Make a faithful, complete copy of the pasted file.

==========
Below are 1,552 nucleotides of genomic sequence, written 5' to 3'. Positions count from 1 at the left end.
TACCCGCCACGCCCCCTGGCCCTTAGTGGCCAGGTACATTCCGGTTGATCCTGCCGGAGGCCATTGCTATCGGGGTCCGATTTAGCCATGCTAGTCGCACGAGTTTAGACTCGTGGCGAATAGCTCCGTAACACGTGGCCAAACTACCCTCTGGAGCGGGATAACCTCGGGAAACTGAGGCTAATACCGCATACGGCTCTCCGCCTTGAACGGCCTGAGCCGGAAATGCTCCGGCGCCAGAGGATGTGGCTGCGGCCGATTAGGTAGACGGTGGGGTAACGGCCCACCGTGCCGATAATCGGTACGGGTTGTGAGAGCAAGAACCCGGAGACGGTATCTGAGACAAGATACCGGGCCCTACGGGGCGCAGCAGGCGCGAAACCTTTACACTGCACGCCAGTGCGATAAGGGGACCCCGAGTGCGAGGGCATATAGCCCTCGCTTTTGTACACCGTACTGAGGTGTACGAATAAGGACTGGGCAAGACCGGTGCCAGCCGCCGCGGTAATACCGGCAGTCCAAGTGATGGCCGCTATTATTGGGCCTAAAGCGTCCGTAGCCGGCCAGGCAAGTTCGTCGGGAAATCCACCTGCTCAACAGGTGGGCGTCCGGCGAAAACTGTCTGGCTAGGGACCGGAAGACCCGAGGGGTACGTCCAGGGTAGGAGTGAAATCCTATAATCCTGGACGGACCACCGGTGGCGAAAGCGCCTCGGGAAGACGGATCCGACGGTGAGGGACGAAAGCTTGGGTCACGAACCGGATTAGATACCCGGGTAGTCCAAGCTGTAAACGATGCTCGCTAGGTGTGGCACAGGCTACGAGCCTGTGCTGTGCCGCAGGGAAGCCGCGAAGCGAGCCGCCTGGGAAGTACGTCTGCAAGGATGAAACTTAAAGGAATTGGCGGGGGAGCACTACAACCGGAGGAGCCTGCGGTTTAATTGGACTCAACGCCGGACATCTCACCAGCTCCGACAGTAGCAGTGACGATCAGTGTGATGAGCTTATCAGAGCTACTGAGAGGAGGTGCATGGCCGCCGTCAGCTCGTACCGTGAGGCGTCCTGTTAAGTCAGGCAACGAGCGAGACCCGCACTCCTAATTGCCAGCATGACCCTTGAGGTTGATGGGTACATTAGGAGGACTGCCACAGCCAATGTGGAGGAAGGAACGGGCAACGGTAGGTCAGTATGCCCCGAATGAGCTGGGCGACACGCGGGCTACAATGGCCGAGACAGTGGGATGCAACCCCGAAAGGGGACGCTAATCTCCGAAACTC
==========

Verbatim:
Below are 1,552 nucleotides of genomic sequence, written 5' to 3'. Positions count from 1 at the left end.
TACCCGCCACGCCCCCTGGCCCTTAGTGGCCAGGTACATTCCGGTTGATCCTGCCGGAGGCCATTGCTATCGGGGTCCGATTTAGCCATGCTAGTCGCACGAGTTTAGACTCGTGGCGAATAGCTCCGTAACACGTGGCCAAACTACCCTCTGGAGCGGGATAACCTCGGGAAACTGAGGCTAATACCGCATACGGCTCTCCGCCTTGAACGGCCTGAGCCGGAAATGCTCCGGCGCCAGAGGATGTGGCTGCGGCCGATTAGGTAGACGGTGGGGTAACGGCCCACCGTGCCGATAATCGGTACGGGTTGTGAGAGCAAGAACCCGGAGACGGTATCTGAGACAAGATACCGGGCCCTACGGGGCGCAGCAGGCGCGAAACCTTTACACTGCACGCCAGTGCGATAAGGGGACCCCGAGTGCGAGGGCATATAGCCCTCGCTTTTGTACACCGTACTGAGGTGTACGAATAAGGACTGGGCAAGACCGGTGCCAGCCGCCGCGGTAATACCGGCAGTCCAAGTGATGGCCGCTATTATTGGGCCTAAAGCGTCCGTAGCCGGCCAGGCAAGTTCGTCGGGAAATCCACCTGCTCAACAGGTGGGCGTCCGGCGAAAACTGTCTGGCTAGGGACCGGAAGACCCGAGGGGTACGTCCAGGGTAGGAGTGAAATCCTATAATCCTGGACGGACCACCGGTGGCGAAAGCGCCTCGGGAAGACGGATCCGACGGTGAGGGACGAAAGCTTGGGTCACGAACCGGATTAGATACCCGGGTAGTCCAAGCTGTAAACGATGCTCGCTAGGTGTGGCACAGGCTACGAGCCTGTGCTGTGCCGCAGGGAAGCCGCGAAGCGAGCCGCCTGGGAAGTACGTCTGCAAGGATGAAACTTAAAGGAATTGGCGGGGGAGCACTACAACCGGAGGAGCCTGCGGTTTAATTGGACTCAACGCCGGACATCTCACCAGCTCCGACAGTAGCAGTGACGATCAGTGTGATGAGCTTATCAGAGCTACTGAGAGGAGGTGCATGGCCGCCGTCAGCTCGTACCGTGAGGCGTCCTGTTAAGTCAGGCAACGAGCGAGACCCGCACTCCTAATTGCCAGCATGACCCTTGAGGTTGATGGGTACATTAGGAGGACTGCCACAGCCAATGTGGAGGAAGGAACGGGCAACGGTAGGTCAGTATGCCCCGAATGAGCTGGGCGACACGCGGGCTACAATGGCCGAGACAGTGGGATGCAACCCCGAAAGGGGACGCTAATCTCCGAAACTC